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Looking at poo to monitor koala populations

Sitting pretty … a koala in south east Queensland (Photo by Jean-Marc Hero)

Sightings of koala droppings is a much more reliable way of counting populations of koalas than sightings of the animal itself, researchers have found.

TERN researchers have used the spot assessment technique (SAT) to survey scats (or droppings) to determine koala activity in Karawatha Forest Park, in the south-east Queensland koala belt.

One of the researchers involved was Associate Professor Jean-Marc Hero, the Deputy Director of the Environment Futures Centre at Griffith University. He said it was very difficult to monitor shy creatures that live at low densities. The difficulty is exacerbated when their habitat becomes fragmented.

‘We found scats on 66% of the 33 plots we surveyed. At the same time, we saw only two koalas during the daytime, and none when spotlighting the same plots at night,’ Jean-Marc says. ‘This tells us that the scat sampling is an excellent technique for detecting koala activity in populations with low densities. Karawatha is an isolated fragment of forest, surrounded by suburbs and rural residential development. We have showed that this method is a great way of mapping the distribution of koalas in a peri-urban area, where Queensland koalas are most threatened.

‘Repeated scat surveys will enable managers to also identify movement patterns and likely shifts in distribution in response to fire and changes in climate.’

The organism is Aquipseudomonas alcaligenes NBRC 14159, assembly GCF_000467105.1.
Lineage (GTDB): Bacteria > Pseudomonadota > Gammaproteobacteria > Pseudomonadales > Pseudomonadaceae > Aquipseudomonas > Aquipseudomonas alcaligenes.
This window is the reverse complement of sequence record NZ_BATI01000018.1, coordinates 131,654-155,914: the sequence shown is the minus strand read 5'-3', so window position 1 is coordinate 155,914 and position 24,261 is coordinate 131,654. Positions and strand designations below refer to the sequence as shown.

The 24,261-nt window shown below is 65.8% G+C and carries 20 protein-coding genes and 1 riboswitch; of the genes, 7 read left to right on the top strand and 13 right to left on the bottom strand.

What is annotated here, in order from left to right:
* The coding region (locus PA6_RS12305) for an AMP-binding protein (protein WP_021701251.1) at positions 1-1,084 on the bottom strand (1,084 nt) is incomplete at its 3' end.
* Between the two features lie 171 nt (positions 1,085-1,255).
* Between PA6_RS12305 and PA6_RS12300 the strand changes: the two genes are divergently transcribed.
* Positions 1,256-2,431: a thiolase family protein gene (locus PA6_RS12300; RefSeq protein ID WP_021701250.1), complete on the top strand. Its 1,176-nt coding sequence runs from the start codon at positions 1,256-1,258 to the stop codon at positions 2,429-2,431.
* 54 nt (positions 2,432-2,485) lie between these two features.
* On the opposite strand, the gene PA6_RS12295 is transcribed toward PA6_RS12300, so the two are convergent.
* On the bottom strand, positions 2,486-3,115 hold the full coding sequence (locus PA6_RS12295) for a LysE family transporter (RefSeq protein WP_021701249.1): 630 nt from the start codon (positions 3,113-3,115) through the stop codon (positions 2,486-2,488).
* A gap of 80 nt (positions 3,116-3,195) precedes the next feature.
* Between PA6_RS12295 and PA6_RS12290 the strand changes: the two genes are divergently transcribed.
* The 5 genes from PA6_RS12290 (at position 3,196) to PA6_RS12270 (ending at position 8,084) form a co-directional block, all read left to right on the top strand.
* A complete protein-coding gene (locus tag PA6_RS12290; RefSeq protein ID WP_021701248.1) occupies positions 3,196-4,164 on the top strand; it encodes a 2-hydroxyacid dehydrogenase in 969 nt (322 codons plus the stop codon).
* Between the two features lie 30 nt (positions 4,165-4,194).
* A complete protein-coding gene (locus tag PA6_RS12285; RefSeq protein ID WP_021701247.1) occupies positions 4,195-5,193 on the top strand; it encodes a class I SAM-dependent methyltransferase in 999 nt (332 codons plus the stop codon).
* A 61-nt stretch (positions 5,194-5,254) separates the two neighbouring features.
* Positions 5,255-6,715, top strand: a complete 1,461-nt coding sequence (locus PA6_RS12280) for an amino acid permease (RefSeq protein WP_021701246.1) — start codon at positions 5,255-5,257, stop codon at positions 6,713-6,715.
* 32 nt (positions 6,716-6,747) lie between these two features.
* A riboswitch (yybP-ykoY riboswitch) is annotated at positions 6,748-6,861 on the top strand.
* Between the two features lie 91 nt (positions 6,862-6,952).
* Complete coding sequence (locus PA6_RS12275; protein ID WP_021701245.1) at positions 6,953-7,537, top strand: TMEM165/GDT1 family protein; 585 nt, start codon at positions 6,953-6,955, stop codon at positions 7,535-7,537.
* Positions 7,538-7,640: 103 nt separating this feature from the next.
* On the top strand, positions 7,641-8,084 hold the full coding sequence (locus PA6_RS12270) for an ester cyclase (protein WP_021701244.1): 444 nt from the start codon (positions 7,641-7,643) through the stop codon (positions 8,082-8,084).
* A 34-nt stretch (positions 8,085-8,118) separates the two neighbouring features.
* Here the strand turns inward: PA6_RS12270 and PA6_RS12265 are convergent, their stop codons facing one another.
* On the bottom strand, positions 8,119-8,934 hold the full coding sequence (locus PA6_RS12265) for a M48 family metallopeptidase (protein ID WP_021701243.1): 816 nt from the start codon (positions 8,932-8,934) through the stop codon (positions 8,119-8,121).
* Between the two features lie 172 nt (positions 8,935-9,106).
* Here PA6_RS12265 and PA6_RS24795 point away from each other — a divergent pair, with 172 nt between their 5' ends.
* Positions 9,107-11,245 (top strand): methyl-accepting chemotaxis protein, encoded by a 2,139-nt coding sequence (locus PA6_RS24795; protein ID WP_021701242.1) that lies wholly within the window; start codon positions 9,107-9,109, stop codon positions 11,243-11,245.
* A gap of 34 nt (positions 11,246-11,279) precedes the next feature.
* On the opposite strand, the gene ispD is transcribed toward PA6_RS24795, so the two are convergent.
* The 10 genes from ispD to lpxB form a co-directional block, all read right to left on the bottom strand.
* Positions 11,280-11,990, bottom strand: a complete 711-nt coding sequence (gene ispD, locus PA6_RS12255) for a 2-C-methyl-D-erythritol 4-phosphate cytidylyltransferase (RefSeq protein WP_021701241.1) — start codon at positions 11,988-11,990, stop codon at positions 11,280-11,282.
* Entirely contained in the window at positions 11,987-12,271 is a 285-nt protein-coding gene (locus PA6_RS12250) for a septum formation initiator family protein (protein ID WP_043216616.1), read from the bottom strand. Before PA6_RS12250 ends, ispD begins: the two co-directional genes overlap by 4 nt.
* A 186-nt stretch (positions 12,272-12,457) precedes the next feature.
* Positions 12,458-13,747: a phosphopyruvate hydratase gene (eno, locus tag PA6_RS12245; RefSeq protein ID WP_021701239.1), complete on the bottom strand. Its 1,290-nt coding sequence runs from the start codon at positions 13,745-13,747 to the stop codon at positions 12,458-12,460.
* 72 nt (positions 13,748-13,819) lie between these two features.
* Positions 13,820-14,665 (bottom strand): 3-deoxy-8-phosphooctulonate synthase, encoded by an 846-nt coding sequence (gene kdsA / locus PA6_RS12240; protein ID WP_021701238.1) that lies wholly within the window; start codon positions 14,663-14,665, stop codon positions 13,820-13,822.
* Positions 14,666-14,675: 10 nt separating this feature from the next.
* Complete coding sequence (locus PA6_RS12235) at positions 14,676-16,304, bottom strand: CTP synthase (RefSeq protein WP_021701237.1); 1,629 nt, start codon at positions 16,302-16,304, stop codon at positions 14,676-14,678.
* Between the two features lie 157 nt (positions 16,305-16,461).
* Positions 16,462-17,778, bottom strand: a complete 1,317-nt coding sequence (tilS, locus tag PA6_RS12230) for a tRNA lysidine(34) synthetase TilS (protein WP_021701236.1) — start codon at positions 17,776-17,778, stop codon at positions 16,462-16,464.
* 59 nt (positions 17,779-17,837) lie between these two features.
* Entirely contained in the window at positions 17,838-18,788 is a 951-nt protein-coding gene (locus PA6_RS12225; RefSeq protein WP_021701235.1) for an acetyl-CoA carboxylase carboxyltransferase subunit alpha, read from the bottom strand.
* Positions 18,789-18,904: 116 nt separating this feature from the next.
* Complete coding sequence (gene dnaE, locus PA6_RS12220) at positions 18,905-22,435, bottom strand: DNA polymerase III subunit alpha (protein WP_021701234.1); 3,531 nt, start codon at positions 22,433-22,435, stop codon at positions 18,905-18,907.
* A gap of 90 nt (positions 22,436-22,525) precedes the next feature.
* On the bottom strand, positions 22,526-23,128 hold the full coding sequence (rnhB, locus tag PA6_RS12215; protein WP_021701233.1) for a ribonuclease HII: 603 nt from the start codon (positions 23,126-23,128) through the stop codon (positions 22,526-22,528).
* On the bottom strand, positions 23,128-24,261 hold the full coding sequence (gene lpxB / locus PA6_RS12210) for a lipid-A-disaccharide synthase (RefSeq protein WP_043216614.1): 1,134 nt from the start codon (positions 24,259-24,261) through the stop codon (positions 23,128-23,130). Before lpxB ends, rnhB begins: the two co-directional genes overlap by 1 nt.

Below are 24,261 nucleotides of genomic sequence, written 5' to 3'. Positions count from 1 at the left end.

The koala is listed nationally and in Queensland as vulnerable to extinction in south-east Queensland. Numbers are declining mainly because of urban development fragmenting and isolating populations, being hit by cars or attacked by dogs, and the prevalence of the disease chlamydia, which the koalas are prone to when stressed.

 ‘Because species such as the koala are difficult to see, we haven’t been able to give reliable estimates of their numbers. When we can’t do that, it becomes very difficult to answer management questions such as where the koalas are, how much area needs to be set aside for their protection, and what size of reserve they need.’

The systematic sampling of koala scats allows researchers to measure and monitor koala populations, a critical tool for empowering managers because it allows measurements of koala activity to be replicated, and this gives data about how well koalas are surviving in south-east Queensland.

Karawatha Forest Park is a long-term ecological research site in TERN’s SEQ Peri-urban Supersite, and the research is logged in the Australian Supersite Network’s data catalogue.

The research will be published soon.

The map shows the density and distribution of koala scats in the Karawatha plots in 2009

Published in TERN e-Newsletter September 2012

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